The Ares Capital Corporation will continue to co-manage the assets in its SSLP (Senior Secured Loan Program) partnership with GE Capital, as the portfolio likely winds down. The firms will harvest maturing loans over the next four years.
ARCC chief executive Kipp deVeer (pictured) told analysts on an earnings call yesterday (4 August) that the partnership has continued to rollover existing borrowers, although it hasn’t made any new investments and likely won’t from now on as the GE Antares business is sold to Canada Pension Plan Investment Board (CPPIB).
At the same time, the firm intends to ramp up its new SDLP (Senior Direct Lending Program) with Varagon Capital Partners, which was announced in June. Although legal documents around that partnership are pending, DeVeer said he expects it to close within the next two quarters.
The BDC reported core earnings per share at $0.37 in the second quarter, up from $0.34 per share in the same quarter last year. Net investment income also rose to $108.5 million from $92 million year-on-year. ARCC’s investments at fair value are at $8.57 billion, up from $8.07 billion in the second quarter of 2014. Its total assets are at $9.1 billion.
The BDC made $820 million in gross commitments in Q2. Commitments net off against assets sold and repaid left the firm funding $71 million in loans in the quarter. DeVeer explained: “We continue to proactively sell lower-yielding assets and also experienced some repayments in the portfolio.”
The weighted average yield on the portfolio was 10.6 percent.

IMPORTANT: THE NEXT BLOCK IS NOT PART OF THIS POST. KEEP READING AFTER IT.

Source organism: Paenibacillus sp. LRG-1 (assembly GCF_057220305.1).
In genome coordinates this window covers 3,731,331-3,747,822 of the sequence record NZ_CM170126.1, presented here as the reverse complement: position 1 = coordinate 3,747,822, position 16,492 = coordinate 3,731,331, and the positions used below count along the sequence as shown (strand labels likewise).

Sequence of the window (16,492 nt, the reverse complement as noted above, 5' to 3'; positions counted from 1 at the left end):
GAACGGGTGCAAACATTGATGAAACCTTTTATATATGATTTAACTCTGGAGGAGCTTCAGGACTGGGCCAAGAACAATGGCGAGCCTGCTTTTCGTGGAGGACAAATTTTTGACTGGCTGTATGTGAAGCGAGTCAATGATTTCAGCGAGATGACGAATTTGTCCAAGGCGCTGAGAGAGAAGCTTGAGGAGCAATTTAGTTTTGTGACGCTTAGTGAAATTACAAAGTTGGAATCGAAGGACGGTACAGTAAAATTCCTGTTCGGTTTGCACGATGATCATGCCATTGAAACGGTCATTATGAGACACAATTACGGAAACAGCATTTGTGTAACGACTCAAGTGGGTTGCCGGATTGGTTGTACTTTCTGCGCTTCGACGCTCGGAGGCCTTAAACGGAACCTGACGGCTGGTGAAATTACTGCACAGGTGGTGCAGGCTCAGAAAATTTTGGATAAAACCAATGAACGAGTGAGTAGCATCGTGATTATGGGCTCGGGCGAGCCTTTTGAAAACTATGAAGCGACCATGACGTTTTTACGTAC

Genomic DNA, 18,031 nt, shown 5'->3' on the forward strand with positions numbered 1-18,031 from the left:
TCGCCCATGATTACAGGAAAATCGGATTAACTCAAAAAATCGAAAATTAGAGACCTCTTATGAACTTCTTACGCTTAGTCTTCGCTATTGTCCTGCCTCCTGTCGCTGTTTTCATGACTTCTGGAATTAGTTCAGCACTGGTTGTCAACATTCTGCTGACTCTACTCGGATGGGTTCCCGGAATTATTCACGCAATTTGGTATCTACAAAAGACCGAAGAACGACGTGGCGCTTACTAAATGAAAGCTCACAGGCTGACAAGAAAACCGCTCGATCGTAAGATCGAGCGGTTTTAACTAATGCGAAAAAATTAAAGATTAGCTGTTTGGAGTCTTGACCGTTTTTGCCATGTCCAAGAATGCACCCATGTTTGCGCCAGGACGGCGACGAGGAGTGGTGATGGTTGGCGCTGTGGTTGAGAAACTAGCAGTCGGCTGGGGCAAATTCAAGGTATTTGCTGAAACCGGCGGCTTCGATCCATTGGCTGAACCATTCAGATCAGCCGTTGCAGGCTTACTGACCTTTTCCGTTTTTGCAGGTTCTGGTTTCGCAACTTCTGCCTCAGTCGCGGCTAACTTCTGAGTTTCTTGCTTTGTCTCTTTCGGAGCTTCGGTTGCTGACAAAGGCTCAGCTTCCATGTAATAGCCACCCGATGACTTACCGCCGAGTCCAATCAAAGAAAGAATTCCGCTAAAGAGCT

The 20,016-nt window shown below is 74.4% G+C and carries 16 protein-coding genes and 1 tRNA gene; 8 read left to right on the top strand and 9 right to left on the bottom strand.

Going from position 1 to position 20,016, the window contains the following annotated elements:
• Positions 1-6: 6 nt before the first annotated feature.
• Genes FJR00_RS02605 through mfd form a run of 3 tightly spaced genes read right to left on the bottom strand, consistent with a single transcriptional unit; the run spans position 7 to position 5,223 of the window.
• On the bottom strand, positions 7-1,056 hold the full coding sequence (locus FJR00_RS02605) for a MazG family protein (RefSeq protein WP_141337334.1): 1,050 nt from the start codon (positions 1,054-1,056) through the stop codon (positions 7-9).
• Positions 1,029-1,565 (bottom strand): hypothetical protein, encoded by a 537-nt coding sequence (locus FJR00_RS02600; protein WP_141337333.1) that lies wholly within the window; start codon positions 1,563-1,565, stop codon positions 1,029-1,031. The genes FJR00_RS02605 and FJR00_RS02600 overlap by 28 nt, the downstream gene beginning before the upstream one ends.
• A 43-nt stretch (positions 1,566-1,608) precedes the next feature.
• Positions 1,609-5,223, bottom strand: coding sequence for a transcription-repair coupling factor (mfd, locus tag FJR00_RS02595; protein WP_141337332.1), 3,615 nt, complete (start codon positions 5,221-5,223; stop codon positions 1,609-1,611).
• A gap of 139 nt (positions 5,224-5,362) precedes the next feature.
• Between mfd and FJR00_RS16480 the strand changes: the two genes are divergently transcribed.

DeVeer also told analysts that Ares Management’s acquisition of Kayne Anderson should help the BDC branch out into more midstream energy investments, an area Kayne Anderson has expertise in. “With this merger, Ares Kayne will form a new energy vertical, which we believe will benefit Ares’ existing business lines, as they will be able to access the decades of experience the Kayne Anderson team has investing in energy-related businesses,” he said.
Speaking about the new partnership with Varagon, deVeer said: “The SDLP joint venture is modeled after the SSLP and we expect our investment in the SDLP will be in a similar form, with similar returns over time.”
However, the legal framework for the new partnership isn’t finalised so it can’t lend on its own account yet. “We’re not completely through the definitive documentation. But we’re making loans together in advance of that and sort of operating as partners,” DeVeer said.
Of its new commitments, 23 percent went to subordinated certificates of the SSLP, as Ares continued investing the program through the second quarter. “Now that GE is exiting the space, we don’t expect that SSLP will commit to transactions for new companies. However, we may make additional investments in the subordinated certificates to fund existing SSLP commitments or to support existing portfolio companies,” deVeer said. “We expect that we and GE will allow the portfolio to repay over time in an orderly manner,” he added. At June 30, the value of the loans was about $10 billion with 52 borrowers. The weighted average contractual life of these loans is 4.4 years.
Analysts on the call brought up the issue of GE’s strong origination capabilities and ability to source large deals that generate fees for Ares. In response, deVeer said the firm should be able to continue to originate large deals on its own and via the new partnership. Citing an example, deVeer said Ares is currently working on syndicating an $800 million loan for a $100 million EBITDA borrower in the restaurant sector. Ares plans to hold $100 million to $200 million and syndicate the rest to 20 lenders, earning a fee of between $8 million and $9 million.
“I’m pretty confident that we can continue to do that. I’m not sure we’re going to have an $800 million deal every quarter, but to the extent that we have two to three $300 million deals a quarter, we feel that we’ve got a business model that can generate fees in alternative ways, away from the SSLP,” argued deVeer.